CO2 levels hit 800,000-year record

Source: Scott Waldman, E&E News reporter • Posted: Wednesday, November 1, 2017

The rate of carbon dioxide being released into the atmosphere accelerated at an unprecedented pace last year and has reached levels not seen in 800,000 years.

The amount of CO2 hovering above the planet reached 403.3 parts per million in 2016, up from 400 ppm a year earlier, according to the World Meteorological Organization. The increase was driven by human activity, like burning fossil fuels, and the natural weather pattern El Niño, the group said in a report released yesterday.

“Rapidly increasing atmospheric levels of CO2 and other greenhouse gases (GHGs) have the potential to initiate unpredictable changes in the climate system, because of strong positive feedbacks, leading to severe ecological and economic disruptions,” the report states.

The rate of CO2 increase over the last 70 years is 100 times greater than at the end of the last ice age, researchers found. In the early 1960s, when scientists first began measuring CO2 emissions, they stood at less than 320 ppm.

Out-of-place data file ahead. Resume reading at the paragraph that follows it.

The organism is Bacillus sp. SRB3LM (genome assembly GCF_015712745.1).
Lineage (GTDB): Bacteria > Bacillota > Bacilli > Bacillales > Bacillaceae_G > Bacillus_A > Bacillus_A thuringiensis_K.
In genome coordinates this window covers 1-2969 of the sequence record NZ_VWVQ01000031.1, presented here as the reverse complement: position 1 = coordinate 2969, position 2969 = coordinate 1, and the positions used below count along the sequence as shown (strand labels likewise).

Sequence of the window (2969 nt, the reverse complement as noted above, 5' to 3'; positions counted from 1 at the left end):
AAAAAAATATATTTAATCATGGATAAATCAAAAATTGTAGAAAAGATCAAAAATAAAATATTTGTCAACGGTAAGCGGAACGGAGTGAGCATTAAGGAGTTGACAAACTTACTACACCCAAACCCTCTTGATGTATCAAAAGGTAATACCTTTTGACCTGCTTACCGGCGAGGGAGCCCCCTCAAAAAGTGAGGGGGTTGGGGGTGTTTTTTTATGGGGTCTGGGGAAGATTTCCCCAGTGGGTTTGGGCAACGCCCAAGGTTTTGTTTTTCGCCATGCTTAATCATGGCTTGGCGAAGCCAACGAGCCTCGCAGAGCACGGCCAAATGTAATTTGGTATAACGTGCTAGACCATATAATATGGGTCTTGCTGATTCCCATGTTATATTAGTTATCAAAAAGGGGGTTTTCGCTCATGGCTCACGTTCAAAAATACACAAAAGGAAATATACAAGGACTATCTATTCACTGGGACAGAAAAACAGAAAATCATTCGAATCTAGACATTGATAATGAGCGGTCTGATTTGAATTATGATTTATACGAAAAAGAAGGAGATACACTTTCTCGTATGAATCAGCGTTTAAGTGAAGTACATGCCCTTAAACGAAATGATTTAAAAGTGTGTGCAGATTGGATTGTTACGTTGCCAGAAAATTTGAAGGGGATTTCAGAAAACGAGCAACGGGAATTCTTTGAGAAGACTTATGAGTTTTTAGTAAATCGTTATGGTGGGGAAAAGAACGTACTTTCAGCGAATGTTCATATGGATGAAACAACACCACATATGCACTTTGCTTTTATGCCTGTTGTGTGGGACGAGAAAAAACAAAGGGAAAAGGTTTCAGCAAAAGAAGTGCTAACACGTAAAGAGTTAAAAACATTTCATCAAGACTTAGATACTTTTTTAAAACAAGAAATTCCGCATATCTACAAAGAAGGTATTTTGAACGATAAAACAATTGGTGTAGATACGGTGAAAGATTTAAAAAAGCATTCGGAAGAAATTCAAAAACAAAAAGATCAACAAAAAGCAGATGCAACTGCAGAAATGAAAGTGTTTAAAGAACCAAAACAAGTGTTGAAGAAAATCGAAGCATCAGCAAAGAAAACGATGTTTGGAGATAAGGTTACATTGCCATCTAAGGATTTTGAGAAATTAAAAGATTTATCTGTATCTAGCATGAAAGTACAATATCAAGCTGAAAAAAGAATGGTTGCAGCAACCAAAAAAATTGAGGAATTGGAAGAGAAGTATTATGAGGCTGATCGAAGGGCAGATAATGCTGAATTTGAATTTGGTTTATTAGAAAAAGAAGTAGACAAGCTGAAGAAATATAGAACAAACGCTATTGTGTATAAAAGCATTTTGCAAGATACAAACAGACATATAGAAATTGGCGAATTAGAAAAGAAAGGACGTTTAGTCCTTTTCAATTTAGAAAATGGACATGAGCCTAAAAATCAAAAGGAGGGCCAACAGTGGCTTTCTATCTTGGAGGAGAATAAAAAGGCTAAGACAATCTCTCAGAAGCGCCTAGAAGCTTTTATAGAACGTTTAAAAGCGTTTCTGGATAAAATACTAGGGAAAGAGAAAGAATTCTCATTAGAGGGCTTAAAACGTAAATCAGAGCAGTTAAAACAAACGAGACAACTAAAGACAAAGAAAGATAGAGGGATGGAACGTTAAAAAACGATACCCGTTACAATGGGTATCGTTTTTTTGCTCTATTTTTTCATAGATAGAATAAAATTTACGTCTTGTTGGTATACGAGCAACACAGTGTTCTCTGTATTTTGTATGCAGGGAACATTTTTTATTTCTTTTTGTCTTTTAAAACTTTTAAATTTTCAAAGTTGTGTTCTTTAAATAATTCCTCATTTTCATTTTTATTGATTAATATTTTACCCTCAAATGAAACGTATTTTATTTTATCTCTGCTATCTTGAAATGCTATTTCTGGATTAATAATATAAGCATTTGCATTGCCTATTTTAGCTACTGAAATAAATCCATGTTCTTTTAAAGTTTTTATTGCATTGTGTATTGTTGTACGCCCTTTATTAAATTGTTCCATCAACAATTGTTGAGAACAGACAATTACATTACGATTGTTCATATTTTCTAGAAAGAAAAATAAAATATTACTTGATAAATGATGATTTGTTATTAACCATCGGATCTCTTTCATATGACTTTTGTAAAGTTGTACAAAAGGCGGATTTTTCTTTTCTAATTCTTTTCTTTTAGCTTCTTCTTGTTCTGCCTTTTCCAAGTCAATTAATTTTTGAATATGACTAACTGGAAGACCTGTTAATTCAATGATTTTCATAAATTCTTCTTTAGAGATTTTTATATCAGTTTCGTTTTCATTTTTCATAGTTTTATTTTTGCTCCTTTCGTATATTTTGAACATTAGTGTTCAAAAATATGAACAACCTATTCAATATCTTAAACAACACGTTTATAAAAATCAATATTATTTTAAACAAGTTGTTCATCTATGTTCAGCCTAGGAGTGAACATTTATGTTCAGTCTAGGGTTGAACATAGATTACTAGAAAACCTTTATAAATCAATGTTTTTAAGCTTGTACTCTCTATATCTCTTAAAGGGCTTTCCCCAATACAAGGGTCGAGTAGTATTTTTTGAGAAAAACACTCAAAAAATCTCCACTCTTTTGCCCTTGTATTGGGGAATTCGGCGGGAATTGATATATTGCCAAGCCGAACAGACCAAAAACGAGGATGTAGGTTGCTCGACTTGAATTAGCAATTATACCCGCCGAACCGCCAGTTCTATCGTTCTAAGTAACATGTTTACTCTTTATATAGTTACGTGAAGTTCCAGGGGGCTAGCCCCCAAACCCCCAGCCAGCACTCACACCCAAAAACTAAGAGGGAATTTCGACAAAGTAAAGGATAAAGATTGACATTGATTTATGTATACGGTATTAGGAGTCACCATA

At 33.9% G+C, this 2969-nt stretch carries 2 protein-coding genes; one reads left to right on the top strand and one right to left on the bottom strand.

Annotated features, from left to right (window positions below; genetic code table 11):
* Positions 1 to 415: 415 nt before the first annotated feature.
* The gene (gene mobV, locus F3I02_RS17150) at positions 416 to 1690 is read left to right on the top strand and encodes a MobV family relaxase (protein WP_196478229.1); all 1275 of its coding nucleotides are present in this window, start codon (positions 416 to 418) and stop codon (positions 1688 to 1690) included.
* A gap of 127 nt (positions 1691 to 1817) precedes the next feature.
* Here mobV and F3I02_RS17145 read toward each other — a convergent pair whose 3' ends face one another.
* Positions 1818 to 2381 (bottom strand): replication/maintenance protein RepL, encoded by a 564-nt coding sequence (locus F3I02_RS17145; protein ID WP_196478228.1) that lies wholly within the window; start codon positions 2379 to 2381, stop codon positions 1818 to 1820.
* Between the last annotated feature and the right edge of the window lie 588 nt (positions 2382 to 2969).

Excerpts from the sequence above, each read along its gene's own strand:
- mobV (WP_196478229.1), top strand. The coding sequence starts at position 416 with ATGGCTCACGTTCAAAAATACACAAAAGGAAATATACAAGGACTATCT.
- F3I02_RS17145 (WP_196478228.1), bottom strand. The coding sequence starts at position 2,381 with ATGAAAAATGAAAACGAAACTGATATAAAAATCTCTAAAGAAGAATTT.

Before the Industrial Revolution began in about 1750, the amount of atmospheric CO2 was stable at about 280 ppm, as it had been for the last 800,000 years. In particular, the rate has increased dramatically in the last 150 years, according to the report, and is largely driven by human-related carbon emissions from the use of electricity and motorized transport, as well as deforestation.

Current levels of CO2 correspond to the Pliocene period from 3 million to 5 million years ago, when the climate was 3.5 to 5.5 degrees Fahrenheit warmer, the report found. At that time, the ice sheets of Greenland and West Antarctica were melted. Sea levels were 30-60 feet higher than they are now.

The rise in CO2 corresponds with rising temperatures. Globally, 2016 was the warmest year on record, the third consecutive year that record was set, since modern record-keeping began in 1880. This year is on track to be the second warmest on record.

“CO2 remains in the atmosphere for hundreds of years and in the oceans for even longer,” WMO Secretary-General Petteri Taalas said in a statement. “The laws of physics mean that we face a much hotter, more extreme climate in the future. There is currently no magic wand to remove this CO2 from the atmosphere.”